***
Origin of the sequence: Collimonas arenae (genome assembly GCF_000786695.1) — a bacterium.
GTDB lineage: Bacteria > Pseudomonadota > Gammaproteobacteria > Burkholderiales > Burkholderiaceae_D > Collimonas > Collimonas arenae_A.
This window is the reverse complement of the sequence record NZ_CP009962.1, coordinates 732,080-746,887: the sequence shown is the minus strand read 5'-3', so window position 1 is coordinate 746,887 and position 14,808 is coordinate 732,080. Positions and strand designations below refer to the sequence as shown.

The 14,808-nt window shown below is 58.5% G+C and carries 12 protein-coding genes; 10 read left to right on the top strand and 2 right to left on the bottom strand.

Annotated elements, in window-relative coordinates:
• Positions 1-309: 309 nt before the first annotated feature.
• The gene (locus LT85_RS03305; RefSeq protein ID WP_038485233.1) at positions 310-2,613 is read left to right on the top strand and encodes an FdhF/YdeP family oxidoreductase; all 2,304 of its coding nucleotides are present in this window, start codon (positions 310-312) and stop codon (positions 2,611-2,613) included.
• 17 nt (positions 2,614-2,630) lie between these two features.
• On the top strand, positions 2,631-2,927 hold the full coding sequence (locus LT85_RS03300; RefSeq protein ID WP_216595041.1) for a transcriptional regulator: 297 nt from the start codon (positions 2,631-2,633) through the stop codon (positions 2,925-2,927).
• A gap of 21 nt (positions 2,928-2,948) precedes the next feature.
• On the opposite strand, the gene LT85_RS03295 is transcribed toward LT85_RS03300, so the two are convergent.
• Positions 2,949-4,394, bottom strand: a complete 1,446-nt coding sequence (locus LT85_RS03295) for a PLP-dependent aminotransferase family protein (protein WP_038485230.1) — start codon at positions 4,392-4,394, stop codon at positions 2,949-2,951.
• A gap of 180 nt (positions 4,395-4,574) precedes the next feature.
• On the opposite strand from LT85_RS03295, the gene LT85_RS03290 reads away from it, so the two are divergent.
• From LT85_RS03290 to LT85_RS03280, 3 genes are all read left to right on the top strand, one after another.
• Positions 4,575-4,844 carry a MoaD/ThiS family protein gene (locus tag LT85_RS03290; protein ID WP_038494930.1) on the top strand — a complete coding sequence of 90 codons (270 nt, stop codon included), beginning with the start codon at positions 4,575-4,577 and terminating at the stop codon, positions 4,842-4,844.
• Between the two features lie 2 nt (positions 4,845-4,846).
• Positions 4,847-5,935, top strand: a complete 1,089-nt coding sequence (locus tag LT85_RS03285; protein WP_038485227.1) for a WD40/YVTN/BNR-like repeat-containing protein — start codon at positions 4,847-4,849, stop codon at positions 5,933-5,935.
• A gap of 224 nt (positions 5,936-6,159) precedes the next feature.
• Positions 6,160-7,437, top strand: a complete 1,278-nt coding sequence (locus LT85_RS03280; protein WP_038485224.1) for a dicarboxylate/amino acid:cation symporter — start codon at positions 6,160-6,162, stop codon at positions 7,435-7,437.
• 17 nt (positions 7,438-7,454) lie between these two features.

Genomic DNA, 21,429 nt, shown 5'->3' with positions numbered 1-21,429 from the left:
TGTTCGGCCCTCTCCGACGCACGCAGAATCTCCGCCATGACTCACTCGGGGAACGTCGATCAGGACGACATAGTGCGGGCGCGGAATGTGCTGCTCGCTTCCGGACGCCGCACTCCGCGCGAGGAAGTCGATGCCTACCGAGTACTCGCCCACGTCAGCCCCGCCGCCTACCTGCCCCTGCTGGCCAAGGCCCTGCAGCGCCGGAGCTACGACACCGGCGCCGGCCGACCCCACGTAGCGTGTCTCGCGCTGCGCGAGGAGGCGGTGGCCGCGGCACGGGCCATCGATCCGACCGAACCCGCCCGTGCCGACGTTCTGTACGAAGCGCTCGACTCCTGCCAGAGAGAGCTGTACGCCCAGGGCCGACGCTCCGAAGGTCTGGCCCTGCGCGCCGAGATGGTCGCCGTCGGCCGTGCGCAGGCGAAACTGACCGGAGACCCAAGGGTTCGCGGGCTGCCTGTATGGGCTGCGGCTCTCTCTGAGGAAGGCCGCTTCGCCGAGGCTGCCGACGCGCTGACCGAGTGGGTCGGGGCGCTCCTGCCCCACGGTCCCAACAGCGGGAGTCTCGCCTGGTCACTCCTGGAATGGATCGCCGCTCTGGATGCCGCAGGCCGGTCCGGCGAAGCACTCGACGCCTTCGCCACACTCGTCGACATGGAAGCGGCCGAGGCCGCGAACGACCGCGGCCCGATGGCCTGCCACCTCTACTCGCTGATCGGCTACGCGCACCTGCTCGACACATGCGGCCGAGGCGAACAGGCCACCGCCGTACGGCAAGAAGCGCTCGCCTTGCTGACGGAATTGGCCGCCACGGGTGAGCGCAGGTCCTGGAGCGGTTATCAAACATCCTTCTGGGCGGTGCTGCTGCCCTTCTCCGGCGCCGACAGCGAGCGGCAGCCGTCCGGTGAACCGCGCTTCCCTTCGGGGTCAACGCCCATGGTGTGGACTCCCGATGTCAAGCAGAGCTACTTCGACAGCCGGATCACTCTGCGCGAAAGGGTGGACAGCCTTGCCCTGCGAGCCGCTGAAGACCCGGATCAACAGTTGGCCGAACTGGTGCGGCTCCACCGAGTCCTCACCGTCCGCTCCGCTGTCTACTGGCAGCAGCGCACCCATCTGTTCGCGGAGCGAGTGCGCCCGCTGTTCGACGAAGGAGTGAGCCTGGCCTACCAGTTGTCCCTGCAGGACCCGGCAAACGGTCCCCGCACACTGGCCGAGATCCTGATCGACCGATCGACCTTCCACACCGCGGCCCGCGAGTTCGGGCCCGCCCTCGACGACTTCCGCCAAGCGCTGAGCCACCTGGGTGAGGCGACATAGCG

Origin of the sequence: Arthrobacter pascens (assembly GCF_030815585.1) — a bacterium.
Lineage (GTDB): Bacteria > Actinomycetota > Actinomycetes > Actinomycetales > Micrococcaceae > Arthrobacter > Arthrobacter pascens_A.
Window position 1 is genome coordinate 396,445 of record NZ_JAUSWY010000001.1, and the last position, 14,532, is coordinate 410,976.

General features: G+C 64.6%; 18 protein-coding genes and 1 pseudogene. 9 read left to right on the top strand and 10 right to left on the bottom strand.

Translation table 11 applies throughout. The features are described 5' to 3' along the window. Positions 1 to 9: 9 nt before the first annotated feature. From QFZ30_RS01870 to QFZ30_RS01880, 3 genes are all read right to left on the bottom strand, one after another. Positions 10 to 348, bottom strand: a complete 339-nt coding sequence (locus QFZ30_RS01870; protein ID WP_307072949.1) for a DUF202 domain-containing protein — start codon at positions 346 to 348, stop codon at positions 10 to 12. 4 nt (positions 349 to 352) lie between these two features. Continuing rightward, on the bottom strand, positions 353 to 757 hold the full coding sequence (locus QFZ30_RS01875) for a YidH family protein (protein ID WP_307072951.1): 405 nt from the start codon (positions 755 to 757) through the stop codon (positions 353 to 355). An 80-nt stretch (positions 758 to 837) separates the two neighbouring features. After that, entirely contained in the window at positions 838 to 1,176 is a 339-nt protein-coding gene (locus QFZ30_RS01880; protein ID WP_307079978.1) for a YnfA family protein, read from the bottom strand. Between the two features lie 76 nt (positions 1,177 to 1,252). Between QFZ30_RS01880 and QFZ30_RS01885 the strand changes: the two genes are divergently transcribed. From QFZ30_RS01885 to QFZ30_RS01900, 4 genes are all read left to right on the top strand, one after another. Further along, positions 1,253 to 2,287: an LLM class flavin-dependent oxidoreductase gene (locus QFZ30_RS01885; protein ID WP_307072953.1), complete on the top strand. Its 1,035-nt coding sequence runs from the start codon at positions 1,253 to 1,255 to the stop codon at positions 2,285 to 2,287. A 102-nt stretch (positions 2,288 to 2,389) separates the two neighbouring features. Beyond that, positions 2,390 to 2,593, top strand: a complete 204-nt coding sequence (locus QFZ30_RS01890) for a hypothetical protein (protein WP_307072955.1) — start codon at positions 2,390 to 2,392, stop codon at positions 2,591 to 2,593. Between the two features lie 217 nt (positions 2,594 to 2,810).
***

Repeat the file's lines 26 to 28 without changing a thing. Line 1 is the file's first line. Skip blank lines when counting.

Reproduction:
Window position 1 is genome coordinate 396,445 of record NZ_JAUSWY010000001.1, and the last position, 14,532, is coordinate 410,976.

General features: G+C 64.6%; 18 protein-coding genes and 1 pseudogene. 9 read left to right on the top strand and 10 right to left on the bottom strand.

Translation table 11 applies throughout. The features are described 5' to 3' along the window. Positions 1 to 9: 9 nt before the first annotated feature. From QFZ30_RS01870 to QFZ30_RS01880, 3 genes are all read right to left on the bottom strand, one after another. Positions 10 to 348, bottom strand: a complete 339-nt coding sequence (locus QFZ30_RS01870; protein ID WP_307072949.1) for a DUF202 domain-containing protein — start codon at positions 346 to 348, stop codon at positions 10 to 12. 4 nt (positions 349 to 352) lie between these two features. Continuing rightward, on the bottom strand, positions 353 to 757 hold the full coding sequence (locus QFZ30_RS01875) for a YidH family protein (protein ID WP_307072951.1): 405 nt from the start codon (positions 755 to 757) through the stop codon (positions 353 to 355). An 80-nt stretch (positions 758 to 837) separates the two neighbouring features. After that, entirely contained in the window at positions 838 to 1,176 is a 339-nt protein-coding gene (locus QFZ30_RS01880; protein ID WP_307079978.1) for a YnfA family protein, read from the bottom strand. Between the two features lie 76 nt (positions 1,177 to 1,252). Between QFZ30_RS01880 and QFZ30_RS01885 the strand changes: the two genes are divergently transcribed. From QFZ30_RS01885 to QFZ30_RS01900, 4 genes are all read left to right on the top strand, one after another. Further along, positions 1,253 to 2,287: an LLM class flavin-dependent oxidoreductase gene (locus QFZ30_RS01885; protein ID WP_307072953.1), complete on the top strand. Its 1,035-nt coding sequence runs from the start codon at positions 1,253 to 1,255 to the stop codon at positions 2,285 to 2,287. A 102-nt stretch (positions 2,288 to 2,389) separates the two neighbouring features. Beyond that, positions 2,390 to 2,593, top strand: a complete 204-nt coding sequence (locus QFZ30_RS01890) for a hypothetical protein (protein WP_307072955.1) — start codon at positions 2,390 to 2,392, stop codon at positions 2,591 to 2,593. Between the two features lie 217 nt (positions 2,594 to 2,810).